We didn't know we were the world's first open source apparel manufacturer. Our friends in the programming community pointed it out to us. But now that we know, that's exactly what we want to be. Nor did we know that open source could apply to making clothes as opposed to writing code. But it can. Here's how.
In the world of the computer, open source means exposing the source code rather than locking it away like the family jewels. It means, further (depending on the particular licensing agreement) that users who modify the code agree to make those modifications open source. That's how open source stays open. That's how it fosters cooperation. And that's why open source means good, robust code -- and a good cause.
The apparel industry has traditionally operated on a closed source model, source here meaning clothing source, the actual (almost always outsourced) site of production. You hid your source from competitors because you didn't want them flocking to your favorite cut-rate factories. With the advent of the anti-sweatshop movement, you especially hid your sources from consumers: you didn't want them finding out their t-shirts come from sweatshops in Indonesia, Bangladesh, or even the USA. Inhuman working conditions, fear, mandatory underpaid overtime -- these kinds of things can and do piss off enough consumers these days to permanently damage a brand.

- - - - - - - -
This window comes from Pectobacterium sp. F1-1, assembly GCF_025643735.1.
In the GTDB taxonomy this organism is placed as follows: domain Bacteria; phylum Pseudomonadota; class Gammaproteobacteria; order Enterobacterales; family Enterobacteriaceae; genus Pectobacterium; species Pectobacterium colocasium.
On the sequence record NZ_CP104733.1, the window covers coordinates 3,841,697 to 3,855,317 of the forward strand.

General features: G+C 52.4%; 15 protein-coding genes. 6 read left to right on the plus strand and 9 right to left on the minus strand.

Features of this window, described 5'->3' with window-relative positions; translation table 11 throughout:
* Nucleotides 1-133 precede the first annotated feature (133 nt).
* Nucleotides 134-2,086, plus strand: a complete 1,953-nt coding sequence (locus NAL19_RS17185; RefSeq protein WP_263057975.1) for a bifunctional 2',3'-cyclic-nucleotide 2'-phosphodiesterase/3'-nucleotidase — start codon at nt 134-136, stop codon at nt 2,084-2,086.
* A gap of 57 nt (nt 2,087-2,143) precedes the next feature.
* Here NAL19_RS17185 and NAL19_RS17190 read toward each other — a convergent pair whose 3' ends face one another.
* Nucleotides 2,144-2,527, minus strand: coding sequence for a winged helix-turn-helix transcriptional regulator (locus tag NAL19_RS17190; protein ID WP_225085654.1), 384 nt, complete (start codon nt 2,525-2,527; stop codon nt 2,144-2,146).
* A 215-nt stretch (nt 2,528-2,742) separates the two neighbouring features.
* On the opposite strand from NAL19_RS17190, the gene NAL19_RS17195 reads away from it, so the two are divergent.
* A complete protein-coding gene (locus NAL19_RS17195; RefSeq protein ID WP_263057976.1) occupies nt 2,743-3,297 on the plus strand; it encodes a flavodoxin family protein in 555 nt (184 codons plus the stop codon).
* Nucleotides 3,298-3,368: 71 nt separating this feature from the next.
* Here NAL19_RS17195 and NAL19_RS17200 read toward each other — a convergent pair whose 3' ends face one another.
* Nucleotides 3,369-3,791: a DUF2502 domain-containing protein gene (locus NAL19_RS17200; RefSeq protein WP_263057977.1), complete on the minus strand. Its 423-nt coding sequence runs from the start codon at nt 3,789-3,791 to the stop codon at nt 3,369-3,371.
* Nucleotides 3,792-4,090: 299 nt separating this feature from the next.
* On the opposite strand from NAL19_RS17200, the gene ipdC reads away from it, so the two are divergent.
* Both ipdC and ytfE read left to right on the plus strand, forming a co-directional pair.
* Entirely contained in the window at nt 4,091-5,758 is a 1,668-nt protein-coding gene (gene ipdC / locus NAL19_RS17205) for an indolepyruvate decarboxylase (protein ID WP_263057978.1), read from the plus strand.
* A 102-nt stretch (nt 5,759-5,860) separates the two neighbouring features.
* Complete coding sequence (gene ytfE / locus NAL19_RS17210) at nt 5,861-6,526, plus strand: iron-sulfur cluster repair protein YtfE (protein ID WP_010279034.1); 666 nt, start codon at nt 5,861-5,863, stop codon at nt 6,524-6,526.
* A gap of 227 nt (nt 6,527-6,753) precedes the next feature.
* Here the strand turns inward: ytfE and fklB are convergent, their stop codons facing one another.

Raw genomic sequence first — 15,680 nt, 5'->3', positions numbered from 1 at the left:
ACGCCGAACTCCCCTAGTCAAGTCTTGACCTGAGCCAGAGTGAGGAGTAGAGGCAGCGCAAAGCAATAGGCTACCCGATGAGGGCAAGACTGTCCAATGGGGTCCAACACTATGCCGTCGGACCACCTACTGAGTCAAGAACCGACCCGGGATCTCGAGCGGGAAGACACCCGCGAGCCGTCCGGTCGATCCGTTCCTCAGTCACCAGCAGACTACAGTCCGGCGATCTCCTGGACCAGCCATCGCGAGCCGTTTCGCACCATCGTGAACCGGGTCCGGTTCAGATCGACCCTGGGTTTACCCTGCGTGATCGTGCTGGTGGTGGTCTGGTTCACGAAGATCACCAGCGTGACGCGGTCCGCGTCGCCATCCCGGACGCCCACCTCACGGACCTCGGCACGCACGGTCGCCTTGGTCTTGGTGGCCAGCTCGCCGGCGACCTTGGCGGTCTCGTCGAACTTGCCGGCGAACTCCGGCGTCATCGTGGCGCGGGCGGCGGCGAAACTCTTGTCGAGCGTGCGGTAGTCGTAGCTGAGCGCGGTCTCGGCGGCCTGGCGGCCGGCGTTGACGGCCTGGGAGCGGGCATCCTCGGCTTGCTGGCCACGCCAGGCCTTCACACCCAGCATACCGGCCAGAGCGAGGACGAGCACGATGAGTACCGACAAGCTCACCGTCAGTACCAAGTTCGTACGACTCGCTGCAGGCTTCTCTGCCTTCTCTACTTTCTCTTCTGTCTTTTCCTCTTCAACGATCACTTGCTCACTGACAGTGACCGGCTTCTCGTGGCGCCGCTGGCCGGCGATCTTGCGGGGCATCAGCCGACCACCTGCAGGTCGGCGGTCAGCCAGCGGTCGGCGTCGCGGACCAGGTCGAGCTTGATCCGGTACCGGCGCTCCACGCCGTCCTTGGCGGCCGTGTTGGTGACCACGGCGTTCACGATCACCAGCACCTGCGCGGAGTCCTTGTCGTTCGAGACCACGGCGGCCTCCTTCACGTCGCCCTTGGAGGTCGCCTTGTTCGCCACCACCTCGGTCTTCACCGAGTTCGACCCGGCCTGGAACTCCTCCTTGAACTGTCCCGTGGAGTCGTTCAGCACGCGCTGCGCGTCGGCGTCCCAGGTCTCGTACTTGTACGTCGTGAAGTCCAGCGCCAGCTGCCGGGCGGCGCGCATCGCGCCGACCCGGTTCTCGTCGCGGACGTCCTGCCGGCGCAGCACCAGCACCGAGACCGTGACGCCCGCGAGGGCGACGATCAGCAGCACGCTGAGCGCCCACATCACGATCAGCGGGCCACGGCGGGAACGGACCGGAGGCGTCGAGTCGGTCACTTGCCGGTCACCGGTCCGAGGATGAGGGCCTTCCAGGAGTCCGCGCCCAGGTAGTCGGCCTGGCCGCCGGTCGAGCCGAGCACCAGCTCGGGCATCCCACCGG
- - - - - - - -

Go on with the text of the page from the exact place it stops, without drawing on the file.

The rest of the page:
We hereby announce a break with all that. We are the first-- we think, the first of many -- apparel maker to go open source. We will tell you about our sources, highlight them, show them off. The workers who make our clothes will have living wages and decent working conditions; they will have unions. Will that lead our competition to the same shops? Excellent. We want our sources to thrive. That's the whole point. Or a good part of it, anyway. The other part of open source apparel making is a challenge to our competitors: let them, too, reveal their sources. Let them suffer shame and loss of revenue for favoring sweatshops. Let them reap the rewards of choosing union shops and respecting workers rights.
We hear that in the digital world, this is called a virtuous circle. Our mission is to bring some virtue into the apparel industry.